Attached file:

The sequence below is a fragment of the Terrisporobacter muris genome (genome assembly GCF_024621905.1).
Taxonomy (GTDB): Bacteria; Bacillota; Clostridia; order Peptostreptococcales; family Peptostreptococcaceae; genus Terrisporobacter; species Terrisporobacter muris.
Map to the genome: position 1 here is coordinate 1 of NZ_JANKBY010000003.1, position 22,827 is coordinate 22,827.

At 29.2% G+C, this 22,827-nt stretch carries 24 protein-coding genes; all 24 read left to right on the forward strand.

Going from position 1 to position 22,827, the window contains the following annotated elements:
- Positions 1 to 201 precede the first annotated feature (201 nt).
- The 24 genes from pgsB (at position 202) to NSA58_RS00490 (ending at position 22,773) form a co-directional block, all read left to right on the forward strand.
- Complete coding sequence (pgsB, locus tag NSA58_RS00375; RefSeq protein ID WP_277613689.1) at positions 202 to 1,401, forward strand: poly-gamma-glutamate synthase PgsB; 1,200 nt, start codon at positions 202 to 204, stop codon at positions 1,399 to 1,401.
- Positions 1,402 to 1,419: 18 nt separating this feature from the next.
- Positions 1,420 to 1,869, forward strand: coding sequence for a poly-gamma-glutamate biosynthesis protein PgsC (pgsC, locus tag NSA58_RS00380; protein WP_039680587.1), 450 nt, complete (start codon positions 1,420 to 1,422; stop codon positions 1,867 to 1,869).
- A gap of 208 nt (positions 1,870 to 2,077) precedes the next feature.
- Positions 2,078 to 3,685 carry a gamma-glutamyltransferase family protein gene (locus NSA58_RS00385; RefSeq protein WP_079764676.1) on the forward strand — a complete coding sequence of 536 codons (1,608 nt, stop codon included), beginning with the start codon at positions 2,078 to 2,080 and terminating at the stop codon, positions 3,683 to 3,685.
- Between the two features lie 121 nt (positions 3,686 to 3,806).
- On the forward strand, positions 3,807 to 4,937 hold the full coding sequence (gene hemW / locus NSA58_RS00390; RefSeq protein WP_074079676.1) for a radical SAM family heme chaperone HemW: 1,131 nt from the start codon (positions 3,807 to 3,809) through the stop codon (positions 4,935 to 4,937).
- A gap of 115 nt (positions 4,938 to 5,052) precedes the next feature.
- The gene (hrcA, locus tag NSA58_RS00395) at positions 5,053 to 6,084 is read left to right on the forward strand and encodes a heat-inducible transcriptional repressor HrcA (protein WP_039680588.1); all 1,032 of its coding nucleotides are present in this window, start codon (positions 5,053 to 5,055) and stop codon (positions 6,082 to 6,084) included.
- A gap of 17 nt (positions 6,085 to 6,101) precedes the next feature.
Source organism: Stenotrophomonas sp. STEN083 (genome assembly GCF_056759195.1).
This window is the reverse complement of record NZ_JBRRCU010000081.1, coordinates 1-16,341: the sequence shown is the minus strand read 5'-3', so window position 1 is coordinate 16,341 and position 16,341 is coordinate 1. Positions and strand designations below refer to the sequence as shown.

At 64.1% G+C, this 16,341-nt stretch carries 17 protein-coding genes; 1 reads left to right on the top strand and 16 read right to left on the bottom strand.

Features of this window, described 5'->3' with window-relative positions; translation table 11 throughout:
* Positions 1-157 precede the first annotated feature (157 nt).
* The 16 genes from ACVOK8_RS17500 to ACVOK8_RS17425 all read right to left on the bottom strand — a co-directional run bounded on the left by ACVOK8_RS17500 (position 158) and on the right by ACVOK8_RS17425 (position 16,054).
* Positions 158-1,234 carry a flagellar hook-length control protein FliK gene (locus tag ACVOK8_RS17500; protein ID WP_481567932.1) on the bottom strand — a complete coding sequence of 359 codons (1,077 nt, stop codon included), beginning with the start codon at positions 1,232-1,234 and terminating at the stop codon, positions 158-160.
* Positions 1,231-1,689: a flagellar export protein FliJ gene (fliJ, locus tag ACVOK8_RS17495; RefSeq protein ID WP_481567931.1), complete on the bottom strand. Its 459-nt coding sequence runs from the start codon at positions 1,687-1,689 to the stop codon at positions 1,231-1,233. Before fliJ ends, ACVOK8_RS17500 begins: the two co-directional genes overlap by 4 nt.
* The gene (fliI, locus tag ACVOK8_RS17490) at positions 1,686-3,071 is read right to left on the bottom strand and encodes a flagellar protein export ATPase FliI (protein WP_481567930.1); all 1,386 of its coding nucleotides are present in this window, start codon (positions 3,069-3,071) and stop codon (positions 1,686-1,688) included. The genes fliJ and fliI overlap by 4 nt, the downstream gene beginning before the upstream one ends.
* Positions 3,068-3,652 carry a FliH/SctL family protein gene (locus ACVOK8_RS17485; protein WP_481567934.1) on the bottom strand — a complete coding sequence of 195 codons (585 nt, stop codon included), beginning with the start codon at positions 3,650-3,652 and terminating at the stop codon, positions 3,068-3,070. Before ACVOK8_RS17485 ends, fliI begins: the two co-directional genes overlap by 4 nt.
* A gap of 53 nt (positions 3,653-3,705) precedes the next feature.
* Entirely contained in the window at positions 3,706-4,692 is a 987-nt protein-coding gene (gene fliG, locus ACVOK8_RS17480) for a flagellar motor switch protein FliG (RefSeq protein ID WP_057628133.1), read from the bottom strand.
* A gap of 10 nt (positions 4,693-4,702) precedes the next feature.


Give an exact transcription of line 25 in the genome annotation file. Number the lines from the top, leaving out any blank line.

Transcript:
* Positions 1,231-1,689: a flagellar export protein FliJ gene (fliJ, locus tag ACVOK8_RS17495; RefSeq protein ID WP_481567931.1), complete on the bottom strand. Its 459-nt coding sequence runs from the start codon at positions 1,687-1,689 to the stop codon at positions 1,231-1,233. Before fliJ ends, ACVOK8_RS17500 begins: the two co-directional genes overlap by 4 nt.